However, in spite of these efforts, the presence of the British in Ethiopia as both administrative and military factions, made things harder for the Emperor and country to settle. Britain’s help to regain Ethiopian independence, had come at a price. The Occupied Enemy Territory Administration blatantly ignored the Emperor’s right to rule Ethiopia autonomously.

The OETA had its sights set on carrying out the Italian dream of dividing Ethiopia up. The British-led administration planned to integrate Ogaden with British and former Italian Somaliland to make “Greater Somaliland.” The Borana lands of the south would have been merged with Kenya. Eritrea would have been fused with Anglo-Egyptian Sudan in the lowlands, while the rest of it was to unify with Tigray to form an independent nation. Clearly these plans had no reverence to the Emperor’s existence or Ethiopia’s independent status. It disregarded Ethiopia’s status as an Ally as well and violated Ethiopia’s right by law to maintain its pre-occupation territories. The end result of this plan to parcel off the land would have meant that the Emperor would become a puppet to the British Empire, and so He did everything in his diplomatic power to prevent that from happening. It was not a price He was willing to pay in thanks for previous British aid.

The tensions between the Emperor and Britain continued from 1941, starting when the He named a new set of Ministers for His government without British approval. Brigadier Maurice Lush was outraged and stated that the Emperor had no right to do such a thing without signing a peace treaty with the King of Italy. Until this was done the King of Italy was still the legal ruler of Ethiopia! It was obvious that the British would take the side of their European counterparts – Italy- in spite of all that Italy had done.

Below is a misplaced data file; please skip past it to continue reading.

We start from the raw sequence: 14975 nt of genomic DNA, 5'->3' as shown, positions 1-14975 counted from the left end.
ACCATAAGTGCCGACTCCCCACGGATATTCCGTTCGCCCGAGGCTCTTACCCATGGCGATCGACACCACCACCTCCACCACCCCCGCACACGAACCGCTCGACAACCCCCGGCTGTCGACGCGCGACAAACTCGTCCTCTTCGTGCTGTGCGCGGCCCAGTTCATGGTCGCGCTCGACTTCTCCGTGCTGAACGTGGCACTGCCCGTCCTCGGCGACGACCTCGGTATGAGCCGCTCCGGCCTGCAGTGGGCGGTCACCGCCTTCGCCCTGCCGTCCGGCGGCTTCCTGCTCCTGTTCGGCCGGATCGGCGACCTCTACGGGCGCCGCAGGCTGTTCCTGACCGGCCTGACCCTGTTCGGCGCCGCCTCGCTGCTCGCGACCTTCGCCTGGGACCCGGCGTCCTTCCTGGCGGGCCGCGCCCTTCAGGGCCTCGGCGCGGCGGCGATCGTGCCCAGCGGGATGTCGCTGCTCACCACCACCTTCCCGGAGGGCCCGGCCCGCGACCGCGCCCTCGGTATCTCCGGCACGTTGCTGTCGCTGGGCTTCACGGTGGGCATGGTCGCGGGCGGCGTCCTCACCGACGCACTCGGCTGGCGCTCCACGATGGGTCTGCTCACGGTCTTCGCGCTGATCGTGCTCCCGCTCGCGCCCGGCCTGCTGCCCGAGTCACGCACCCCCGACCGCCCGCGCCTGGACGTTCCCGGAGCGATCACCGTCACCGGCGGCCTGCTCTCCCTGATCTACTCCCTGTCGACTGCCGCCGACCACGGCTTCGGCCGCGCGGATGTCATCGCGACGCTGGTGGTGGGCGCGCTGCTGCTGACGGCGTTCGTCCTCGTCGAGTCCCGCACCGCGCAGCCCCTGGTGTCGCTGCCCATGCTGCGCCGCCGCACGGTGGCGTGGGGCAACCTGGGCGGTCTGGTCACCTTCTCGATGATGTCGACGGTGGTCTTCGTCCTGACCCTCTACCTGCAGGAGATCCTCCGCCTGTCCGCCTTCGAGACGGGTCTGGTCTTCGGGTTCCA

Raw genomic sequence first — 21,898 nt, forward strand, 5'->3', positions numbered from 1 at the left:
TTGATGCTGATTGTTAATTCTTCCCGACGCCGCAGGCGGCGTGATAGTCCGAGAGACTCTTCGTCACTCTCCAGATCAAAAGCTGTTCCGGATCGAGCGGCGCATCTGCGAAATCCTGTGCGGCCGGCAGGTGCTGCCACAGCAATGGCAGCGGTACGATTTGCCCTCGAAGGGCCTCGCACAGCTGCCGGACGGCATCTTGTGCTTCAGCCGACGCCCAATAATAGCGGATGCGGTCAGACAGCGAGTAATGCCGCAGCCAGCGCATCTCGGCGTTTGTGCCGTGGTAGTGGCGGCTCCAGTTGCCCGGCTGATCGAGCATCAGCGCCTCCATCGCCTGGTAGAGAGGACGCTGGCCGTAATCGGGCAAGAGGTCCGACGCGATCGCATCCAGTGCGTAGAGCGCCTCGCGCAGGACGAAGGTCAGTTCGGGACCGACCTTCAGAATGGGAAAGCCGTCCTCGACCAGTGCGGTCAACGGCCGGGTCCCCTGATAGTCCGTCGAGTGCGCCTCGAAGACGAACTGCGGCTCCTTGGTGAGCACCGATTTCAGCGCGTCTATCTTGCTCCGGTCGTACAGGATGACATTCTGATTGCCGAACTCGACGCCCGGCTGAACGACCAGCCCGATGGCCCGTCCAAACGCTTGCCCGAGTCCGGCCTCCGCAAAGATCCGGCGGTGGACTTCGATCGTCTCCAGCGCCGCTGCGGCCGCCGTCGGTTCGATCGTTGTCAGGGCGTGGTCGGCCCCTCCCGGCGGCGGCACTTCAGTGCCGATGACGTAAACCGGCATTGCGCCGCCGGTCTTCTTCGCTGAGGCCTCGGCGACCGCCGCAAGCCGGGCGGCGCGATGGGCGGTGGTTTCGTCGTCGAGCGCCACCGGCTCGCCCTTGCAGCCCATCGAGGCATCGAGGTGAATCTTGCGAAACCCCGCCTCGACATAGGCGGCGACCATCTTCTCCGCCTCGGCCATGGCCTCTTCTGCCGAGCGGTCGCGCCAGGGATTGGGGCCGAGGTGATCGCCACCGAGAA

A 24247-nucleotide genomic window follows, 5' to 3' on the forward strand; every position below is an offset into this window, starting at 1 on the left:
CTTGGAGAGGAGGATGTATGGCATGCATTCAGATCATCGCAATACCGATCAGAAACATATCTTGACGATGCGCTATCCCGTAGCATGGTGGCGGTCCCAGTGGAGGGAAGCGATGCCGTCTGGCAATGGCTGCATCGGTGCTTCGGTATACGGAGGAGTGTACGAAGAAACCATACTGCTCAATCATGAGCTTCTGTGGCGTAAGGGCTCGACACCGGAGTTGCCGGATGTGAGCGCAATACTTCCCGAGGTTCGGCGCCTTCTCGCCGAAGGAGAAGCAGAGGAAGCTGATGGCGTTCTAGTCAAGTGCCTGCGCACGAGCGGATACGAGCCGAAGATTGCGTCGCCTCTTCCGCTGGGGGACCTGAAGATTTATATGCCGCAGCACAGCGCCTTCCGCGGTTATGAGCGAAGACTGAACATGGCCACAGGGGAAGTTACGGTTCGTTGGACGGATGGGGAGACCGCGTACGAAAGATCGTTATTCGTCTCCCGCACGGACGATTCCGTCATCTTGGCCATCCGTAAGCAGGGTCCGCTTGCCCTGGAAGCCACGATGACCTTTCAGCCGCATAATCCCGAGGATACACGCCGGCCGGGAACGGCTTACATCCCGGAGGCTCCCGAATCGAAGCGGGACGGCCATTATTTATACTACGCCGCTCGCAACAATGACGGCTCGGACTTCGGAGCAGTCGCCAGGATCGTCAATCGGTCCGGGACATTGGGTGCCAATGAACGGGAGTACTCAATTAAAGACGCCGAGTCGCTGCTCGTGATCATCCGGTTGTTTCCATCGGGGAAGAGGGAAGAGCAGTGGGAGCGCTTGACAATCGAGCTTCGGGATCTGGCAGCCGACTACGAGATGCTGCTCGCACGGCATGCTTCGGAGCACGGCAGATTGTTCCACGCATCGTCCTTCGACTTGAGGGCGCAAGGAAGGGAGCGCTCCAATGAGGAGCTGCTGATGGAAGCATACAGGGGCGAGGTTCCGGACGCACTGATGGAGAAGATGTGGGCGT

The soldiers of the liberating forces and detractors were also a source of anxiety for the palace as they clashed with Ethiopian patriots and nobles. With their unruly actions they undermined the authority of the Emperor and compromised His standing in the eyes of His own nation. The Emperor was only able to gain the upper hand over the various factions of the OETA by sending messages directly to British Prime Minister Winston Churchill. Churchill issued a statement that made it clear that Ethiopia was independent and sovereign, and that this status was officially recognized by Britain. This statement stopped all plans to partition Ethiopian territories.

However, problems still continued. Ethiopia signed the First Anglo-Ethiopian Agreement in January 1942, which gave the British Administration too much liberties in government, and allowed them to continue occupying the Ogaden region of Harar. Luckily, by 1944 the Emperor was able to have the administration removed, eradicating their diplomatic dominance in government.  Slighted by the Emperor’s refusal to bow, the OETA had other tricks up their sleeve to undermine Ethiopian autonomy and weaken efforts in post-occupation development. They removed all Italian war booty -which would have been justified compensation and a boon to regaining stability - from Ethiopia. Machinery, factories, arms and goods were taken by the British to their own colonies – Kenya, Somaliland and Sudan.

In 1937, due to attempt on Graziani’s life, Italy killed the trained and educated Ethiopians left in the country. This meant that the Emperor had virtually no technically trained and skilled workers to employ in His new government, to rebuild and maintain the necessary infrastructure. The Italians served to fill this gap, those who remained in Ethiopia and wanted to help right the wrongs of the past and had fostered warm relations with the locals. The OETA however, insisted on repatriating these Italians, forcing them to go back home.

Territorial issues also continued, as the British kept control of the Ogaden and Eritrea, claiming them to be volatile areas. Britain eventually lost claim on the Ogaden region with the help of the United Nations*. Eritrea itself later voted to become the fourteenth province of Ethiopia, which it remained until the monarchy was abolished.

*"In 1941 Ethiopia was one of the founding signatories to the Charter establishing the United Nation and in 1945 was among the found members present at the inauguration of the organization in San Francisco." Getachew 2001 pg 120